The University of Windsor was well represented among the emerging artists to receive grants from the Windsor Endowment for the Arts, celebrated at a May 20 ceremony outside the Chimczuk Museum and Art Windsor-Essex.
Calligrapher and textile artist Tina Rouhandeh, a student in the School of Creative Arts, received the Lois Smedick Emerging Artist in Visual Arts Grant — named for the first woman to serve as dean of the UWindsor Faculty of Graduate Studies and Research. Rouhandeh will use the funds to complete her project Inquiry about Forgotten Birds, which combines stitches, calligraphy, and hand weaving to tell the story of persecuted people in her homeland of Iran.
Writer and editor Jade Wallace (MA 2021), a creative writing grad, will use her award for literary arts to complete her book-length poetry manuscript The Work is Done When We Are Dead.
Musician and composer Austin Di Pietro (BMus 2018) will apply his performing arts grant to his research and study on transborder, transnational, and border issues. He plans to develop original compositions on the same theme in the contemporary jazz style for a full-length album.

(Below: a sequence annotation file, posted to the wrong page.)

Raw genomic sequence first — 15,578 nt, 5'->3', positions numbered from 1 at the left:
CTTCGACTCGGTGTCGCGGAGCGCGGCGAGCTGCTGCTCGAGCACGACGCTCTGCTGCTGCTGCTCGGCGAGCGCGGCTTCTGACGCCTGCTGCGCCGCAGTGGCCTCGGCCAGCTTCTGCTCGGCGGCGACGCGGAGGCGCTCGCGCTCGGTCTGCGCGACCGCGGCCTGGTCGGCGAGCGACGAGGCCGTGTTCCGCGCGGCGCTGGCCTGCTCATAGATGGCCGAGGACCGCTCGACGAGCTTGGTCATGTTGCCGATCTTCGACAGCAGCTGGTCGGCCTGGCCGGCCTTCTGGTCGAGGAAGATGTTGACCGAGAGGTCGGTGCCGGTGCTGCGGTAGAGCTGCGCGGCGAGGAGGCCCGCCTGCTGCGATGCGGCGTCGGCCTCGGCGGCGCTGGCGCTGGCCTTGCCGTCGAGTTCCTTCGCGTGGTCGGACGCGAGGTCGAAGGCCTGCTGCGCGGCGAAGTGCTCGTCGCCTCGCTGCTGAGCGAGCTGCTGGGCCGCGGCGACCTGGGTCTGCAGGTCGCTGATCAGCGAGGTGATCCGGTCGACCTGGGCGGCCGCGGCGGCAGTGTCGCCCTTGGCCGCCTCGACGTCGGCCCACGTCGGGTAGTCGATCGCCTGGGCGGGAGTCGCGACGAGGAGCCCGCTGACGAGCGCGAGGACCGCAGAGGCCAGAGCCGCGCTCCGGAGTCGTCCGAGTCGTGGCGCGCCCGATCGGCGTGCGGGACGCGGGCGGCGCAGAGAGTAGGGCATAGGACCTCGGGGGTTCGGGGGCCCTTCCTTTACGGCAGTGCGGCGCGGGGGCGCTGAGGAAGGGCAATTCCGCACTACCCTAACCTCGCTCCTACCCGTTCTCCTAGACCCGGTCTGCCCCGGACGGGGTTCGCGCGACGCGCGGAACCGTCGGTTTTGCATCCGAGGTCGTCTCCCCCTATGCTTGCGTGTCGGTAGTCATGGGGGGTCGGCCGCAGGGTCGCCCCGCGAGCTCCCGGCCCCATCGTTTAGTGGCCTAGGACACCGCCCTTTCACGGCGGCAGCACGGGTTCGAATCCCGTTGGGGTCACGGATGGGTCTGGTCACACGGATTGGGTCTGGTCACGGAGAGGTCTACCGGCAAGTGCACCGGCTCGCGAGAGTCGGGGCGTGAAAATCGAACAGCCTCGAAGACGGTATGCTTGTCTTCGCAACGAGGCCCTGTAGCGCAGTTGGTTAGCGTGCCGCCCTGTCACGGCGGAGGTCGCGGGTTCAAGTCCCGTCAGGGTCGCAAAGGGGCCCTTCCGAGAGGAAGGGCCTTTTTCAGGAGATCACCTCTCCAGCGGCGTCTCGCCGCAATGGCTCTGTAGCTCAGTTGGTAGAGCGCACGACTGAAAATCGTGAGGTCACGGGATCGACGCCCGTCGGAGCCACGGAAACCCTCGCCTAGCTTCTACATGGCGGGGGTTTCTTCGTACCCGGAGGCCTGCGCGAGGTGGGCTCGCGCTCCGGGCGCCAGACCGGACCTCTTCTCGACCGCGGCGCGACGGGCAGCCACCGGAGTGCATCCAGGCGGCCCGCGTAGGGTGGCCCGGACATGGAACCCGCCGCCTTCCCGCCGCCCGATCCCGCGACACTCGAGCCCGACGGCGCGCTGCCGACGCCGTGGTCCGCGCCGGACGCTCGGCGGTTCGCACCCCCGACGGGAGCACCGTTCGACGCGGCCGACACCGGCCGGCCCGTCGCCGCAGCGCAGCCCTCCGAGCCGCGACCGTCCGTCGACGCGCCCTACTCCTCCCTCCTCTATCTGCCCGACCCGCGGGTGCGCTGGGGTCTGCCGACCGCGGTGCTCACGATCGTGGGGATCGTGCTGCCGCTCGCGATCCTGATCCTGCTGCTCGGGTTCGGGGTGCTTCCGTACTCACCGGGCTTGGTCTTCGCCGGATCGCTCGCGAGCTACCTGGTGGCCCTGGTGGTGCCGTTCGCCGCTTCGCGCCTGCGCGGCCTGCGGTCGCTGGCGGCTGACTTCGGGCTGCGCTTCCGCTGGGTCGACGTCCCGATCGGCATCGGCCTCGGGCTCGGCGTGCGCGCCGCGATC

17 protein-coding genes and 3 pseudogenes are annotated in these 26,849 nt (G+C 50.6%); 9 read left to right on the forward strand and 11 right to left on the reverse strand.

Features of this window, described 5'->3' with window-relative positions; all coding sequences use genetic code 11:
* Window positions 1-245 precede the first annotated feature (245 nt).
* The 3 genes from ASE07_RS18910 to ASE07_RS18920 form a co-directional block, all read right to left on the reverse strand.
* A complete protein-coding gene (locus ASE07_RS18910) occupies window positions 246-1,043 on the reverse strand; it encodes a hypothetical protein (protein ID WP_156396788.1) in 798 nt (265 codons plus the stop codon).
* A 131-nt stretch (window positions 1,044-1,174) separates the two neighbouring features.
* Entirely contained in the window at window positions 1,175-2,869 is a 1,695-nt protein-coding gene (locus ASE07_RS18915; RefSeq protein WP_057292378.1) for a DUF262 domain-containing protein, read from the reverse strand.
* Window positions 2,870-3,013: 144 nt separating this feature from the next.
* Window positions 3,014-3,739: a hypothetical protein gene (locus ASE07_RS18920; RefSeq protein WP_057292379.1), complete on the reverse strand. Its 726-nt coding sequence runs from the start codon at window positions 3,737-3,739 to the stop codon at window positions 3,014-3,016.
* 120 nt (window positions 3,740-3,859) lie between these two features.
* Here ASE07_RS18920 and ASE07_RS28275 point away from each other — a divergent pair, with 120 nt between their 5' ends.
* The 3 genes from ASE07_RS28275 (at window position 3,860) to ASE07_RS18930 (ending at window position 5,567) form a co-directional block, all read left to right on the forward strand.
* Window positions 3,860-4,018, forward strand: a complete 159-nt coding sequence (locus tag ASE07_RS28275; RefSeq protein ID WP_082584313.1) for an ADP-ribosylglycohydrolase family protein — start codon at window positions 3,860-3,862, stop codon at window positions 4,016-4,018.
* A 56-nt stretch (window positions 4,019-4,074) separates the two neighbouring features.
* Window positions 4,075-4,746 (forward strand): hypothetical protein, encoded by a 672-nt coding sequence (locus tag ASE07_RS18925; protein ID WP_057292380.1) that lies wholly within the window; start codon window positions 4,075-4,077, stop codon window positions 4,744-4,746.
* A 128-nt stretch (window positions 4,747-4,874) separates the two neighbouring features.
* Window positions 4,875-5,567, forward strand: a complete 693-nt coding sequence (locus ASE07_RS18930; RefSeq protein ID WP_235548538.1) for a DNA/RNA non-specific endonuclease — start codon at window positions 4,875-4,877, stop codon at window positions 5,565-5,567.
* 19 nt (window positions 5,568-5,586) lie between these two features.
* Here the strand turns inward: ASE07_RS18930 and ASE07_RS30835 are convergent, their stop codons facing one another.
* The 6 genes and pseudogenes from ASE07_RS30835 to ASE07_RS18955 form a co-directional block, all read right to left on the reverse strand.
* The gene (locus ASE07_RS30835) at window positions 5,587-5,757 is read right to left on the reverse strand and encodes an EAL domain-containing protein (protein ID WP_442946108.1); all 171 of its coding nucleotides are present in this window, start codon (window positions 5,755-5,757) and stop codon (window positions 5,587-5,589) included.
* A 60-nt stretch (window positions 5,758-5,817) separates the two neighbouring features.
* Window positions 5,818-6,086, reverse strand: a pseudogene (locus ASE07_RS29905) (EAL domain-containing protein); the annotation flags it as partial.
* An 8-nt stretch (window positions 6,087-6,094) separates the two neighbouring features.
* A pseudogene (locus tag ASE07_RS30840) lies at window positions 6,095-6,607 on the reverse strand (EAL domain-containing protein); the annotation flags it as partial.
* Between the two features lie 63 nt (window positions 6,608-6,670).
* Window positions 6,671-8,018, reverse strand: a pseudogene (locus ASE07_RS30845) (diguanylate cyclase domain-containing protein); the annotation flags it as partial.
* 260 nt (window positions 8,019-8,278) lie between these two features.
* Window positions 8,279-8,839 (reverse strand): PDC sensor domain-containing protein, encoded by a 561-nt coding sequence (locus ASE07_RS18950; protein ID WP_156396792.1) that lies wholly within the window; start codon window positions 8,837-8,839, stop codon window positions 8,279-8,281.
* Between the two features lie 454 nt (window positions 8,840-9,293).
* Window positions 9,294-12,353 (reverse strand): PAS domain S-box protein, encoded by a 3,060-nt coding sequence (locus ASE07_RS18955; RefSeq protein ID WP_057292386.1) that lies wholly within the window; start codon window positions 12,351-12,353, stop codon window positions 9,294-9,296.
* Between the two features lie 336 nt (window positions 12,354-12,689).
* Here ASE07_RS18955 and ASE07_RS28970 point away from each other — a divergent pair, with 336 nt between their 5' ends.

The University of Windsor Alumni Association sponsored the Emerging Artist in Film Arts Grant received by producer and director Michael J. Krym. The grant will help cover the costs for his film The Thousand Colours of the Morning, featuring an all-Windsor-based cast and crew.
Each of these grants is worth $3,000, part of more than $30,000 in awards announced at the event.
“It is an honour for WEA to use our awards and grants program to promote and support our region’s creatives as they work to revitalize arts and cultural experiences for the benefit of all in our community,” said Windsor Endowment for the Arts president Stephanie Barnhard. “We heartily congratulate each of this year’s awards and grants recipients.”